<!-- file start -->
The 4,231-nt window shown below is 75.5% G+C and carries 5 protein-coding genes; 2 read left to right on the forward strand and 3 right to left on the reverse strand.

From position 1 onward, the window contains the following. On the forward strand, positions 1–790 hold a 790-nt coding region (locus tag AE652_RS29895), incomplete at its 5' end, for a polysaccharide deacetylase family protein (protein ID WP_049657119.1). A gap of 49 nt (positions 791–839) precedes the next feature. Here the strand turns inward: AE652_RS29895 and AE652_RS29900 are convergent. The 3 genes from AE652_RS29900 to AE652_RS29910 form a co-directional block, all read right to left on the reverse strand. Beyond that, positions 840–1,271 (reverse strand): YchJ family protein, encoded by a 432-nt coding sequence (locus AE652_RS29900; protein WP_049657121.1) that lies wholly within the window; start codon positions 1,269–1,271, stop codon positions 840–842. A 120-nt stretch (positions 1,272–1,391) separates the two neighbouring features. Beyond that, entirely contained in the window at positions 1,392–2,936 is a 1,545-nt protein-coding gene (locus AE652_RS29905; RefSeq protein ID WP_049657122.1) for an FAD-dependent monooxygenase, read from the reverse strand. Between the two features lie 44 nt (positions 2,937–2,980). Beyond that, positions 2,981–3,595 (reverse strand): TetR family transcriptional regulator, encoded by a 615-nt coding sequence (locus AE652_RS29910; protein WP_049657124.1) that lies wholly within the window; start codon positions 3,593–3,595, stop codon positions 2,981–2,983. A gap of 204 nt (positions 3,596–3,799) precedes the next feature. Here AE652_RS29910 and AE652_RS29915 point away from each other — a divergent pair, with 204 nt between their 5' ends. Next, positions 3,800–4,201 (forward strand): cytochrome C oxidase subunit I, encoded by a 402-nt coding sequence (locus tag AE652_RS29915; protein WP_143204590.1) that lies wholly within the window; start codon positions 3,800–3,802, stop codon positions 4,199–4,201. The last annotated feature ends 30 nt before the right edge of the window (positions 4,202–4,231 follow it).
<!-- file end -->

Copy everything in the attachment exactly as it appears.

The 4,231-nt window shown below is 75.5% G+C and carries 5 protein-coding genes; 2 read left to right on the forward strand and 3 right to left on the reverse strand.

From position 1 onward, the window contains the following. On the forward strand, positions 1–790 hold a 790-nt coding region (locus tag AE652_RS29895), incomplete at its 5' end, for a polysaccharide deacetylase family protein (protein ID WP_049657119.1). A gap of 49 nt (positions 791–839) precedes the next feature. Here the strand turns inward: AE652_RS29895 and AE652_RS29900 are convergent. The 3 genes from AE652_RS29900 to AE652_RS29910 form a co-directional block, all read right to left on the reverse strand. Beyond that, positions 840–1,271 (reverse strand): YchJ family protein, encoded by a 432-nt coding sequence (locus AE652_RS29900; protein WP_049657121.1) that lies wholly within the window; start codon positions 1,269–1,271, stop codon positions 840–842. A 120-nt stretch (positions 1,272–1,391) separates the two neighbouring features. Beyond that, entirely contained in the window at positions 1,392–2,936 is a 1,545-nt protein-coding gene (locus AE652_RS29905; RefSeq protein ID WP_049657122.1) for an FAD-dependent monooxygenase, read from the reverse strand. Between the two features lie 44 nt (positions 2,937–2,980). Beyond that, positions 2,981–3,595 (reverse strand): TetR family transcriptional regulator, encoded by a 615-nt coding sequence (locus AE652_RS29910; protein WP_049657124.1) that lies wholly within the window; start codon positions 3,593–3,595, stop codon positions 2,981–2,983. A gap of 204 nt (positions 3,596–3,799) precedes the next feature. Here AE652_RS29910 and AE652_RS29915 point away from each other — a divergent pair, with 204 nt between their 5' ends. Next, positions 3,800–4,201 (forward strand): cytochrome C oxidase subunit I, encoded by a 402-nt coding sequence (locus tag AE652_RS29915; protein WP_143204590.1) that lies wholly within the window; start codon positions 3,800–3,802, stop codon positions 4,199–4,201. The last annotated feature ends 30 nt before the right edge of the window (positions 4,202–4,231 follow it).